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5 Simple Ways to Add Punch to Your Drum Parts

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This post is part of a series called Producing Rhythm: How to Add Amazing Feel to Your Tracks.
4 Must-Know Tricks for an Amazing Drum Mix
7 Quick Tips on Drum Loops

In this tutorial we are taking a look at how to add punch, shine and edge to your drum parts. So whether you have a cool drum loop that lacks that certain something or an entire drum group that needs a lift, these simple steps should point you in the right direction.

As with many of my tutorials you can more or less ignore the specific DAW or plug-in I'm using as these techniques are generic in nature. You should be able to easily recreate the results I achieve here by using a similar plug-in your chosen DAW.


Step 1: Simple Gating

One of the most effective ways to add focus to any drum part is the use of a simple gate. I have friends who are producers who literally swear by this production technique. The beauty of using a gate to effect your drums is that it's super quick and leaves the core characteristics of your drum sound untouched.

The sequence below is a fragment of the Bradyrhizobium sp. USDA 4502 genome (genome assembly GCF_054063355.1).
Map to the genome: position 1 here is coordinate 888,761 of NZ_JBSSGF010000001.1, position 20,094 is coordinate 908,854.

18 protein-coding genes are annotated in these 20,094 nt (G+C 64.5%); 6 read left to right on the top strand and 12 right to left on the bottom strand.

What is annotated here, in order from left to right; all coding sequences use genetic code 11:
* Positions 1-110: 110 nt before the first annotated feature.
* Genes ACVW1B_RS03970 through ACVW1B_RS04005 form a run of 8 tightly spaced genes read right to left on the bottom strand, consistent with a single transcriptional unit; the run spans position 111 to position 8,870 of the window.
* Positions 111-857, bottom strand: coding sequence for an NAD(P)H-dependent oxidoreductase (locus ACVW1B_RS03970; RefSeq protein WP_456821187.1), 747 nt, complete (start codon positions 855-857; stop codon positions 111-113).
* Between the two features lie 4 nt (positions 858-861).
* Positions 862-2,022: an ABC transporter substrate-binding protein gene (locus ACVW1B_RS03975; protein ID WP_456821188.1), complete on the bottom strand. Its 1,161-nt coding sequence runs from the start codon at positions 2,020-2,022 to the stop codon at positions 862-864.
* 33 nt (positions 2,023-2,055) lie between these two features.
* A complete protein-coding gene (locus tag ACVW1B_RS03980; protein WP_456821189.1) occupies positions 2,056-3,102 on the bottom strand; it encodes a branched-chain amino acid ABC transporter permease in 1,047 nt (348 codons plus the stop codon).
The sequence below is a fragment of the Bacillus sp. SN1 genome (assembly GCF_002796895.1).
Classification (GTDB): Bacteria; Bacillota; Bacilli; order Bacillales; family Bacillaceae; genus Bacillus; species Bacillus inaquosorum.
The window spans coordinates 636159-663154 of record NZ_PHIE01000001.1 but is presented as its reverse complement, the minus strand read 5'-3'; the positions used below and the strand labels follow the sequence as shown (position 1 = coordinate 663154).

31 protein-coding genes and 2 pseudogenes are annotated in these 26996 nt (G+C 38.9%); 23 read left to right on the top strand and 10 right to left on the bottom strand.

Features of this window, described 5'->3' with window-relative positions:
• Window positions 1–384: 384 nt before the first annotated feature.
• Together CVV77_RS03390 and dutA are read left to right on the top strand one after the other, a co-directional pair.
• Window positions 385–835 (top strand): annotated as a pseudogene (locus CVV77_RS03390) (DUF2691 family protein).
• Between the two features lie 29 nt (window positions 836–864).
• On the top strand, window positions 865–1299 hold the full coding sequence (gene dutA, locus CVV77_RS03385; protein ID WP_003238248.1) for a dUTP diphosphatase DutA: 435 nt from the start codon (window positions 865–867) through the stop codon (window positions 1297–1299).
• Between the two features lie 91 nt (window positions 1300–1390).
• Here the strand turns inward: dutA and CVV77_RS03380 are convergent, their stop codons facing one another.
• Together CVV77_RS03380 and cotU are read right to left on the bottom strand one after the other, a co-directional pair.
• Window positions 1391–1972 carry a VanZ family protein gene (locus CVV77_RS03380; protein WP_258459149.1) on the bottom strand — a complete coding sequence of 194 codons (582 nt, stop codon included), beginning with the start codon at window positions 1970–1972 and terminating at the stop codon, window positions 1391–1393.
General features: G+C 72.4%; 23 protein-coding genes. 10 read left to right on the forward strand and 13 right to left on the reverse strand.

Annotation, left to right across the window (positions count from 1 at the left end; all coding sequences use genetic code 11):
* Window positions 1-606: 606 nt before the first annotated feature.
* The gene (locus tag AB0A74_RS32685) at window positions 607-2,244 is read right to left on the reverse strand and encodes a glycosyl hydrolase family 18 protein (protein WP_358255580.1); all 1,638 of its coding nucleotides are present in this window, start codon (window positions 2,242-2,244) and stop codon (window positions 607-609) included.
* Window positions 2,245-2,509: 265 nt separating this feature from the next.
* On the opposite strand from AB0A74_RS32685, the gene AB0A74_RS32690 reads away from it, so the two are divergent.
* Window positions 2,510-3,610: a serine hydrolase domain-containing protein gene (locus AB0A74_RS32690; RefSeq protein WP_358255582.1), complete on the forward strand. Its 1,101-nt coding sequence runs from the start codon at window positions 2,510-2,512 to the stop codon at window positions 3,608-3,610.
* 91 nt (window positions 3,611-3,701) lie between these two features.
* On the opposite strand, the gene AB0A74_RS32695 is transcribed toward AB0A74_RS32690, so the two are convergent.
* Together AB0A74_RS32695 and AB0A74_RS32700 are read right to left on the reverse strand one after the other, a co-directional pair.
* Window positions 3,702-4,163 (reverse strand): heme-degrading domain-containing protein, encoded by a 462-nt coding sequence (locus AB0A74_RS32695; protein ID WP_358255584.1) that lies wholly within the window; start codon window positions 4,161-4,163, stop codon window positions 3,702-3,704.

Simply insert a gate plug-in on your drum group or loop channel and move the threshold all the way to zero. At this point you should hear nothing as the gate will be completely shut. This is also a good time to change any attack, hold and release functions to zero.

The untreated loop.

The initialised gate.

With your gate in this initialised, silent state you are ready to start processing your drums. Slowly bring down the threshold until you hear the peaks of the drum part trigger the gate. Now keep going until the main drum hits are almost completely exposed. You can now alter the release setting to bring the other parts of your loop into focus.

The loop through our raw gate.

The threshold and release are finely tuned.

The loop with our tuned gate applied.